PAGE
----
7. We also have Trello Boards — one for Guide Requests/Suggestions — what’s missing, what do you need — and one for Impact/Feedback — we list their suggestions and app features/progress so it’s clear we’re responding.
  8. We want to get better at reaching our early adopters who do not use our Slack Community…

Ever-changing guidance vs. stagnant traditional frameworks

Agility Scales is step-by-step guidance to help teams or individuals create change at work. What differentiates that from other frameworks?

Frameworks are static collections of pre-defined practices. New versions of the frameworks — such as SAFe, Scrum, and Holacracy — are released on average about once every two years. I call that not Agile! Our product is not a framework. It’s a platform. The content evolves every day! Every time you open the app, there are new practices to try and collect. And the suggestions for new practices to try actually adapt to your feedback and behaviors. That’s a lot more agile, in my opinion.

Jurgen, you have said that the business world is moving from frameworks to platforms. What do you mean?

Spotify, Waze, Facebook, Netflix, Wikipedia, Medium, StackOverflow, Slack… Need I say more? They are all digital platforms. People prefer digital platforms accessible via apps on their smart devices. In my experience, no worker anywhere in the world has ever been motivated by boring diagrams and abstract models in PowerPoint presentations. That’s so last century.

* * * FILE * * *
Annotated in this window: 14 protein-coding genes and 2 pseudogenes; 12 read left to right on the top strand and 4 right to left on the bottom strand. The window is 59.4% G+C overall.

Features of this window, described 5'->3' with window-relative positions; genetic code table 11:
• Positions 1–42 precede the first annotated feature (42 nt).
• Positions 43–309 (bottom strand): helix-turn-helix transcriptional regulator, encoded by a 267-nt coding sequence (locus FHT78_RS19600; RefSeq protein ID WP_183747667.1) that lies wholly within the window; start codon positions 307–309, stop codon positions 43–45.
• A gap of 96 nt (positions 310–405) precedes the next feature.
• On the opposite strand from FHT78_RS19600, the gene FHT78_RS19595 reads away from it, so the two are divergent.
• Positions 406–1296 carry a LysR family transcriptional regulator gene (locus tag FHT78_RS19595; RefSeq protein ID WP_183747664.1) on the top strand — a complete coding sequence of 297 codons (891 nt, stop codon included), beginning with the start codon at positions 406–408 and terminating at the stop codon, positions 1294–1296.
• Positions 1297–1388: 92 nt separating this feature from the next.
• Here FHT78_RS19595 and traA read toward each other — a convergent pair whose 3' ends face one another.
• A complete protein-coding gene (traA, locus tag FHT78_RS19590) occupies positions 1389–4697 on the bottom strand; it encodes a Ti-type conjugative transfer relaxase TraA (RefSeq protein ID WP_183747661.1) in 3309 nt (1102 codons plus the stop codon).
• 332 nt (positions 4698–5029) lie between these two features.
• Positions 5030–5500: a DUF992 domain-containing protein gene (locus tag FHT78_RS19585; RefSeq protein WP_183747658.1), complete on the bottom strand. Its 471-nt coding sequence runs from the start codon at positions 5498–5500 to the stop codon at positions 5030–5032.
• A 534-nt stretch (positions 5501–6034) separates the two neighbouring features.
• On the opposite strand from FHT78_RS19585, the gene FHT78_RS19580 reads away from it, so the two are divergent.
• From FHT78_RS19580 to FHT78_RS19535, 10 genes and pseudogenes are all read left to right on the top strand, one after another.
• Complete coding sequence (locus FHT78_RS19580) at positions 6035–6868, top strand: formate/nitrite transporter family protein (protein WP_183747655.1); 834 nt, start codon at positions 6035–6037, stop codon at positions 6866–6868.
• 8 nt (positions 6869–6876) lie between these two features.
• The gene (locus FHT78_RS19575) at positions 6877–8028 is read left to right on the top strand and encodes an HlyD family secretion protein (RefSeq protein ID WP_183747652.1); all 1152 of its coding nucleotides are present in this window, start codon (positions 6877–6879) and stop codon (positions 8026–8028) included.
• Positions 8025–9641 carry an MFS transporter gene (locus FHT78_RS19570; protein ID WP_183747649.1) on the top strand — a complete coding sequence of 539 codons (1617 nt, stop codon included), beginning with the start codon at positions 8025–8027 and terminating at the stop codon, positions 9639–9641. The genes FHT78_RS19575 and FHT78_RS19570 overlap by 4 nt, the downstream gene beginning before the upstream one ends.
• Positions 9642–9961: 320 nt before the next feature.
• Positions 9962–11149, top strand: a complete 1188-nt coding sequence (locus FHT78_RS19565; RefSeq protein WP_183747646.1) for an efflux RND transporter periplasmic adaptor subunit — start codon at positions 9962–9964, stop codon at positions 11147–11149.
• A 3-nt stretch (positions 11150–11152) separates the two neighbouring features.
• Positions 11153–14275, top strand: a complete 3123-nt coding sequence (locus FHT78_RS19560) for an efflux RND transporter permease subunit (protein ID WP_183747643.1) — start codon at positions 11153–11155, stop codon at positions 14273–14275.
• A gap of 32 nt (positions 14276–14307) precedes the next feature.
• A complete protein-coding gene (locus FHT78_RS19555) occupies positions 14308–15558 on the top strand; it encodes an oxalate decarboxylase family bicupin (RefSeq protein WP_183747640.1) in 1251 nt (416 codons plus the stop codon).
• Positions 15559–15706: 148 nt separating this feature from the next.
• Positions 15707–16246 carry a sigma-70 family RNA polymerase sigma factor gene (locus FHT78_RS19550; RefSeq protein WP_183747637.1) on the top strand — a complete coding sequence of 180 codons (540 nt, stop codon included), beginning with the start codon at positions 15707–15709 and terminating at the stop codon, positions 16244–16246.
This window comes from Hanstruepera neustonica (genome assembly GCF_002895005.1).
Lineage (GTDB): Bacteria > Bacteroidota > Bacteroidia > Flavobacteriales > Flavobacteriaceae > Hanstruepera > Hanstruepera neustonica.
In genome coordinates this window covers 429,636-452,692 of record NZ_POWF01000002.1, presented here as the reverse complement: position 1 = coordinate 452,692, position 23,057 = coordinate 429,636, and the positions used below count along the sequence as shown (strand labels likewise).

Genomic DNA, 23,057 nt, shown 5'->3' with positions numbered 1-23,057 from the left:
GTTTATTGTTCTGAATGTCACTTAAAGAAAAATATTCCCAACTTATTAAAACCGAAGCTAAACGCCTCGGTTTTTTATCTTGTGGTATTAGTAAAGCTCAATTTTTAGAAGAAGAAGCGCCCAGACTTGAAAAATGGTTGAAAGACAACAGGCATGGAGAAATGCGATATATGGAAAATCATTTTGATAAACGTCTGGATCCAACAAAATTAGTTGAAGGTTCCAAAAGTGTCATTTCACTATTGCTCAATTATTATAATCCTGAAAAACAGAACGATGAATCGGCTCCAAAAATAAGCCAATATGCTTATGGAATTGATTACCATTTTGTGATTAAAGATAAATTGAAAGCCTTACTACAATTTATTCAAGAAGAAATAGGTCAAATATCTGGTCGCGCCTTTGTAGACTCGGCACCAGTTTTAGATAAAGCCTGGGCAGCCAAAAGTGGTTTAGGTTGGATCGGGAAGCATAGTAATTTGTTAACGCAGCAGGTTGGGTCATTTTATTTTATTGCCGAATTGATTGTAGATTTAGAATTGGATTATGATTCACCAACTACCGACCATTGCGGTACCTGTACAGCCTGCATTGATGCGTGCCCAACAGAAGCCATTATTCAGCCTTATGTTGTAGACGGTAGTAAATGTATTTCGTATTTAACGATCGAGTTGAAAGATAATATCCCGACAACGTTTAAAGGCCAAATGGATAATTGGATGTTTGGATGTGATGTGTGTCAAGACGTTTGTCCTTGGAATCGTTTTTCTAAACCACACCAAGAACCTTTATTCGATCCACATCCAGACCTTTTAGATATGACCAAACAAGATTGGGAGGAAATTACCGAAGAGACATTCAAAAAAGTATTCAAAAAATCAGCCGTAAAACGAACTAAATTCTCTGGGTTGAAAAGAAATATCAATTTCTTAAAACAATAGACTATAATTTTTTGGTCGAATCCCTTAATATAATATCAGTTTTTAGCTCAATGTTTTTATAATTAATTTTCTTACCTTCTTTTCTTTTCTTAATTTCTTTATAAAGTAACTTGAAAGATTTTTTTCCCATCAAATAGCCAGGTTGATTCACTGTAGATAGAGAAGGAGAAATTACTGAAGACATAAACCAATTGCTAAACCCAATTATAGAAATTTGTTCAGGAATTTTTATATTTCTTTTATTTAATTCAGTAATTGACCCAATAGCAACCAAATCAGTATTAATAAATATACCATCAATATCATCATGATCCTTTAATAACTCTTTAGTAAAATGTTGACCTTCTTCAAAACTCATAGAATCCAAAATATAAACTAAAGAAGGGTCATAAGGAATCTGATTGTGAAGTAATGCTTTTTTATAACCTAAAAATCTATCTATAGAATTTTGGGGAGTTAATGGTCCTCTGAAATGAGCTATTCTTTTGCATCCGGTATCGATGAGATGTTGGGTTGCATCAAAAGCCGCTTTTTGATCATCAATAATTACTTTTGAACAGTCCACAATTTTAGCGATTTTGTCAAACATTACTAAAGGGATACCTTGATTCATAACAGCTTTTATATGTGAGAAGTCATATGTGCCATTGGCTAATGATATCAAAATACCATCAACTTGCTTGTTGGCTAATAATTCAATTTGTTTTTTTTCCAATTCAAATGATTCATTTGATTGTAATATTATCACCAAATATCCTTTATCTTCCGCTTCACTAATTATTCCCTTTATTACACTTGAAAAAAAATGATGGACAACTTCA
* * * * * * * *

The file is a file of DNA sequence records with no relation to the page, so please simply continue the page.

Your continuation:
How can you make something less human — an app — have the same flexibility and customization of a coach?

That’s not what we want. We want an app to augment the capabilities of the coach and consultant. It’s similar to fitness trackers and sports devices augmenting the services of personal trainers. No personal trainer has gone out of business since people started using apps to increase their fitness. On the contrary, I think the demand for the personal touch has only increased since then.

Will crowdsourcing replace coaching?
No. But it will change it for sure. Like modern apps for crowdsourced cooking recipes have had an impact on recipe books. But there are still recipe books.

Does the fact that you are crowdsourcing mean that it will be more egalitarian instead of top-down traditional change management?
Yes, that’s the point. If by egalitarian you mean that people get their advice and instructions from peers across organizational boundaries rather than top-down from their managers.

Steps to a (hopefully) successful crowdfunding campaign.

Some of our most popular blogs of all time on Happy Melly are about crowdfunding.  Why crowd fund? Do you have any experience with it before? Why not go for an angel investor?